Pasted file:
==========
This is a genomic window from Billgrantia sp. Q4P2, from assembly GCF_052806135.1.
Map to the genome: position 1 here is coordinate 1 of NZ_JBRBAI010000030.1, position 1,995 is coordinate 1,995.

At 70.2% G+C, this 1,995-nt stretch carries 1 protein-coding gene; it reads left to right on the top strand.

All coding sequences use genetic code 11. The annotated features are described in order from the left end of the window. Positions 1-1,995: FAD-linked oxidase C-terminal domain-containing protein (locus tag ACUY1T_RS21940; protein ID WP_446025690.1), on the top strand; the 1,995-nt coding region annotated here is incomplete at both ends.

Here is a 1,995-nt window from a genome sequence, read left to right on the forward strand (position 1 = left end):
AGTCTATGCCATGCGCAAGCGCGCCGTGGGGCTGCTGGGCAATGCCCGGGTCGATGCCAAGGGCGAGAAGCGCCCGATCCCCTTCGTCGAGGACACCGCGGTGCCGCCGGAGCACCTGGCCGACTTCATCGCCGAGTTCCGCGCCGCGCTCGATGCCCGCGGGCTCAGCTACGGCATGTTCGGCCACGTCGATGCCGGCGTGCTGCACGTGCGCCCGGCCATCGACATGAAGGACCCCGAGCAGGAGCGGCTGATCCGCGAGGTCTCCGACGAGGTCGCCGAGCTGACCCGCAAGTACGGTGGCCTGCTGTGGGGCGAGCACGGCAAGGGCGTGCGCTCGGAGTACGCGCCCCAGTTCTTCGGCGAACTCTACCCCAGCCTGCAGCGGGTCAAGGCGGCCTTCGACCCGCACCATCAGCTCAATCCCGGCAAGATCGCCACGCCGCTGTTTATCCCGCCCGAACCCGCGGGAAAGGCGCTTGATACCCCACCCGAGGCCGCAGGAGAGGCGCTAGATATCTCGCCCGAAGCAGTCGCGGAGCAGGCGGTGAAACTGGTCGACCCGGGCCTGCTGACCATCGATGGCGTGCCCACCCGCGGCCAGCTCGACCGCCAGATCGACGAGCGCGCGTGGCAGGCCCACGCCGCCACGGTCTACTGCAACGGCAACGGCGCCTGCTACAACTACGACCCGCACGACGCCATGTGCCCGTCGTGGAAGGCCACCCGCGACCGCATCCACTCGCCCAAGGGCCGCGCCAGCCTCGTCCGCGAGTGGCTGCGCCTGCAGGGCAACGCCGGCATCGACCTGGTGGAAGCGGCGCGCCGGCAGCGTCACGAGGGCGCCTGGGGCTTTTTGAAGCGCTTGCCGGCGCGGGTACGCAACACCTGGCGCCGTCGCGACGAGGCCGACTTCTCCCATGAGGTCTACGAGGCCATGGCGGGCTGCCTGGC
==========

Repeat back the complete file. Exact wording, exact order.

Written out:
This is a genomic window from Billgrantia sp. Q4P2, from assembly GCF_052806135.1.
Map to the genome: position 1 here is coordinate 1 of NZ_JBRBAI010000030.1, position 1,995 is coordinate 1,995.

At 70.2% G+C, this 1,995-nt stretch carries 1 protein-coding gene; it reads left to right on the top strand.

All coding sequences use genetic code 11. The annotated features are described in order from the left end of the window. Positions 1-1,995: FAD-linked oxidase C-terminal domain-containing protein (locus tag ACUY1T_RS21940; protein ID WP_446025690.1), on the top strand; the 1,995-nt coding region annotated here is incomplete at both ends.

Here is a 1,995-nt window from a genome sequence, read left to right on the forward strand (position 1 = left end):
AGTCTATGCCATGCGCAAGCGCGCCGTGGGGCTGCTGGGCAATGCCCGGGTCGATGCCAAGGGCGAGAAGCGCCCGATCCCCTTCGTCGAGGACACCGCGGTGCCGCCGGAGCACCTGGCCGACTTCATCGCCGAGTTCCGCGCCGCGCTCGATGCCCGCGGGCTCAGCTACGGCATGTTCGGCCACGTCGATGCCGGCGTGCTGCACGTGCGCCCGGCCATCGACATGAAGGACCCCGAGCAGGAGCGGCTGATCCGCGAGGTCTCCGACGAGGTCGCCGAGCTGACCCGCAAGTACGGTGGCCTGCTGTGGGGCGAGCACGGCAAGGGCGTGCGCTCGGAGTACGCGCCCCAGTTCTTCGGCGAACTCTACCCCAGCCTGCAGCGGGTCAAGGCGGCCTTCGACCCGCACCATCAGCTCAATCCCGGCAAGATCGCCACGCCGCTGTTTATCCCGCCCGAACCCGCGGGAAAGGCGCTTGATACCCCACCCGAGGCCGCAGGAGAGGCGCTAGATATCTCGCCCGAAGCAGTCGCGGAGCAGGCGGTGAAACTGGTCGACCCGGGCCTGCTGACCATCGATGGCGTGCCCACCCGCGGCCAGCTCGACCGCCAGATCGACGAGCGCGCGTGGCAGGCCCACGCCGCCACGGTCTACTGCAACGGCAACGGCGCCTGCTACAACTACGACCCGCACGACGCCATGTGCCCGTCGTGGAAGGCCACCCGCGACCGCATCCACTCGCCCAAGGGCCGCGCCAGCCTCGTCCGCGAGTGGCTGCGCCTGCAGGGCAACGCCGGCATCGACCTGGTGGAAGCGGCGCGCCGGCAGCGTCACGAGGGCGCCTGGGGCTTTTTGAAGCGCTTGCCGGCGCGGGTACGCAACACCTGGCGCCGTCGCGACGAGGCCGACTTCTCCCATGAGGTCTACGAGGCCATGGCGGGCTGCCTGGC